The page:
Discussion in 'Straight Keys - CW Enthusiasts' started by KD2SVR, Oct 29, 2019.
Not that impressive if those lines where like a typical modern day DMV.
Yes, the lines may have been very long.
But to learn a new skill, even if it took several hours or a couple of days, to "get a better job," is a good thing.
Lots of literature on this. Seems the reason so many applied to be telegraph operators is what they did before was shovel out horse stalls, bail hay, pick cotton, or almost anything that was much harder and more back-breaking. Sitting in a chair at a table to work, wearing nice clothes, seemed more civilized, even if the pay was the same.
Now, they had jobs in "technology" (although I'm doubtful anyone called it that at the time). But they were technology jobs, and lots more followed that.
I am really interested in what you think the best paddle/key is for a person just learning CW. My assumption was paddles would be better because they set the spacing and timing for you. But I am interested in what a CW op thinks. I am looking at the Bencher paddles on line and they look to be the least expensive quality paddles out there. The reviews of the MFJ paddles have been less than stellar on Amazon. So, if you were counseling a new CW op on their first key, what would it be?
CONGRATS ON JUST GETTING LICENSED.
IF TIME ALLOWS, CHECK OUT THIS SITE.......... IT MAY ANSWER A LOT OF YOUR
QUESTIONS REGARDING LEARNING MORSE.
BE SURE TO VIEW THE ENTIRE PAGE
73 - K1LKP
I’m probably a bit old school on this but I’d suggest a straight key for developing CW sending skills and then move to paddles and an electronic keyer after developing basic sending skills.
In terms of paddles once you get going I’ve had and liked the Bencher paddles (I also like their straight key) but there are many good paddles out there especially if you include the used market like Vibroplex, Brown Brothers and others. Over time I’ve settled on single paddles instead of iambic and really like the older Autronic paddles but they can be hard to find.
Again, thx 4 all the advice. Just fyi, I've got a straight key now, and I've signed up for cw practice on lcwo.net. I like the system of training there and am going to give it a try.
Welcome, new CW ops! Congratulations on joining this elite club.
Morse is great fun. Think of it as a journey, not a destination. There is always more to learn.
There is great advice in this thread.
Let me re-emphasize: as soon as you can, get on the air!
SKCC has a schedule (SKED) room with folks willing to help and go slow.
YouTube is your friend.
Great stuff can be found on the AA4OO's HamRadioQRP YouTube channel.
Here is a fantastic tutorial about how to set up and use a bug:
KD2SVR: Yes, start with straight key or maybe a single paddle. But keep the Bug! You will grow into it.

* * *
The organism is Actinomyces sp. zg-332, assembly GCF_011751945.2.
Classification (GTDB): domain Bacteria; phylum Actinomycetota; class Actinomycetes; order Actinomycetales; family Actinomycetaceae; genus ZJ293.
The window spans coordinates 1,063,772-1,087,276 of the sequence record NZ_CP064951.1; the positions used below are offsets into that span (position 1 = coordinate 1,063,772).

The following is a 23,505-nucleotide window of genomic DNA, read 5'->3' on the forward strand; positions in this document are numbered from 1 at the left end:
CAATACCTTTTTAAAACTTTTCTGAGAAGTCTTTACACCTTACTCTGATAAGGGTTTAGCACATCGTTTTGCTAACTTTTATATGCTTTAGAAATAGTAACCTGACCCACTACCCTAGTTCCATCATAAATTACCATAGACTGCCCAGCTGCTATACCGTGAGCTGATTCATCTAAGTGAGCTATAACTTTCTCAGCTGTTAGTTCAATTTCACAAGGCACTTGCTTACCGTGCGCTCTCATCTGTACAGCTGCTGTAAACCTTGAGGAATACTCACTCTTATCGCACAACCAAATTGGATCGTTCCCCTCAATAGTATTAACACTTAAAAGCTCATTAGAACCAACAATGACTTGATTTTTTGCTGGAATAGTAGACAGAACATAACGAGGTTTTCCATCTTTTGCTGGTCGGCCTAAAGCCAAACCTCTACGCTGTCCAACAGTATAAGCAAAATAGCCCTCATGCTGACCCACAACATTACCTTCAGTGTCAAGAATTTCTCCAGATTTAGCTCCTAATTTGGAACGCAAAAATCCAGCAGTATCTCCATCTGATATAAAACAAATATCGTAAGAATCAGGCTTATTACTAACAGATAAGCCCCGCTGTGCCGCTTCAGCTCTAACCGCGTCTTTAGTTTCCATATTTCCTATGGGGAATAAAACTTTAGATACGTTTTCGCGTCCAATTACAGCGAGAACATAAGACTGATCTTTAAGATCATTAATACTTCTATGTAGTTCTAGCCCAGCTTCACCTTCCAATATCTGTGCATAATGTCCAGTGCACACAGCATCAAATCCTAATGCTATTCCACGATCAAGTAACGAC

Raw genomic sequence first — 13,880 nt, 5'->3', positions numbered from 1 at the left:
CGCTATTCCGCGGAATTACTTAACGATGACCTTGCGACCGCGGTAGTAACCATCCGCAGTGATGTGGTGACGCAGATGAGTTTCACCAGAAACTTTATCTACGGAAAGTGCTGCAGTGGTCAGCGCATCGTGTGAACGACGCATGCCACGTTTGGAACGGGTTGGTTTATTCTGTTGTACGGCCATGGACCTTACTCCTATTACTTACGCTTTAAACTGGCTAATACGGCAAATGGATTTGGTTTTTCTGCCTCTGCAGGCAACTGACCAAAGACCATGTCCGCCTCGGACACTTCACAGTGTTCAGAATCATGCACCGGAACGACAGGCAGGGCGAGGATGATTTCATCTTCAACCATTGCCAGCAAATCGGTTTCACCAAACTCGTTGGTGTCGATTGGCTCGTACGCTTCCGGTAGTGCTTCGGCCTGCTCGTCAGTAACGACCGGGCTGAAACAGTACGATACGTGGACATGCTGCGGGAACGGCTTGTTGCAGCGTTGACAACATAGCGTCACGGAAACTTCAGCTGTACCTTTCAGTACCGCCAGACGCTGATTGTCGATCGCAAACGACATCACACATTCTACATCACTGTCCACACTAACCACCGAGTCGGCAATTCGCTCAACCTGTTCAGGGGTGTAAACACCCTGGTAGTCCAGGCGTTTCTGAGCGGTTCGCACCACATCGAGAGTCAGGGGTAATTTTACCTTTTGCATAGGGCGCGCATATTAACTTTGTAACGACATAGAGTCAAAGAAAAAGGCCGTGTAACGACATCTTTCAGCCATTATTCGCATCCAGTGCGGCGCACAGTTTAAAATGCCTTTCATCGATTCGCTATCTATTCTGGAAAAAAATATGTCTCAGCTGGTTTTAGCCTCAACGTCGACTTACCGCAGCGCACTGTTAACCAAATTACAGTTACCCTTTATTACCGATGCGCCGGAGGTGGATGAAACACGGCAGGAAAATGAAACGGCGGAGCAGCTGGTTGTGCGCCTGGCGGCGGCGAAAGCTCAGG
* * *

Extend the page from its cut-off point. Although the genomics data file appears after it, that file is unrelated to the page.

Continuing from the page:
Early in my CW days I heard some horrible bug usage on the air and decided I would never use one. . . Then a few years later I wanted to try one. . . Now it's one of my favorite types of keys.
AD0DQ: I think that a Bencher is a fantastic set of paddles that could last you a lifetime. For other recommended keys, see my QRZ page.
73 de KD4ZFS
Have acquired the Vib. Straight key. It's well constructed and looks like it's very capable of years of service.
If I may Tony, although paddles may seem "automated" they require a lot of work also regarding the timing of your characters. Although they will allow for perfect timing for repeated operation every other task is controlled by the operator. I have heard many a bad code sending with a paddle also. So, my advice is if you are to learn with a paddle and see yourself continuing as a Morse OP in the future, make one purchase and make it a good one. I have had many keys and paddles, some more expensive than others. Some are more "sloppy" than others which are not necessarily to be judged by cost but by style. I can recommend a N3ZN magnetic paddle as a solid investment that that will be the only purchase you will ever need. Personally, I use the single lever paddle, the ZN-SL. It seemed like a better fit to me coming from a bug action. These are magnetic paddles, perfectly smooth. Not a advertisement but just my opinion. If you are to decide to learn with a mechanical key, which I did, you might consider a decent j38. As a person just learning you would be hard pressed to get accurate advice to which is better to learn with, since you only "learn once" how could a person tell you. With me it happen to be the j38 but a paddle may have been better, how could one ever know? Stay with it for sure, you can change course later if you desire, 73 Rich